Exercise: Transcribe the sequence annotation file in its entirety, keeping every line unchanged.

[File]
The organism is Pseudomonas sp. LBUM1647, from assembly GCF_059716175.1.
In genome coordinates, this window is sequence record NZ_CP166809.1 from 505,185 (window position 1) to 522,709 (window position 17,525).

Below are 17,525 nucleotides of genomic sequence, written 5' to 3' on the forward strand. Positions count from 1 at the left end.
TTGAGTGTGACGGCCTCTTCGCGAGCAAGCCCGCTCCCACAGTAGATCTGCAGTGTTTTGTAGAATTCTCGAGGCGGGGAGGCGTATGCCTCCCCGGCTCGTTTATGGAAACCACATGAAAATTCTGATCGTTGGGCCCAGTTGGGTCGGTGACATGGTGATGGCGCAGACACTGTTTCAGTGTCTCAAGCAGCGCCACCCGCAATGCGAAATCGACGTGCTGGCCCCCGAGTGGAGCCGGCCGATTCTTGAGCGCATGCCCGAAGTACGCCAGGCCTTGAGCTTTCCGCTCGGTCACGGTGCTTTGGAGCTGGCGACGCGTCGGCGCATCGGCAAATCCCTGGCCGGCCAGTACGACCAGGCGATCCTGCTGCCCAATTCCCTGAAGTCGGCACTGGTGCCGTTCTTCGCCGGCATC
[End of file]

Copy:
The organism is Pseudomonas sp. LBUM1647, from assembly GCF_059716175.1.
In genome coordinates, this window is sequence record NZ_CP166809.1 from 505,185 (window position 1) to 522,709 (window position 17,525).

Below are 17,525 nucleotides of genomic sequence, written 5' to 3' on the forward strand. Positions count from 1 at the left end.
TTGAGTGTGACGGCCTCTTCGCGAGCAAGCCCGCTCCCACAGTAGATCTGCAGTGTTTTGTAGAATTCTCGAGGCGGGGAGGCGTATGCCTCCCCGGCTCGTTTATGGAAACCACATGAAAATTCTGATCGTTGGGCCCAGTTGGGTCGGTGACATGGTGATGGCGCAGACACTGTTTCAGTGTCTCAAGCAGCGCCACCCGCAATGCGAAATCGACGTGCTGGCCCCCGAGTGGAGCCGGCCGATTCTTGAGCGCATGCCCGAAGTACGCCAGGCCTTGAGCTTTCCGCTCGGTCACGGTGCTTTGGAGCTGGCGACGCGTCGGCGCATCGGCAAATCCCTGGCCGGCCAGTACGACCAGGCGATCCTGCTGCCCAATTCCCTGAAGTCGGCACTGGTGCCGTTCTTCGCCGGCATC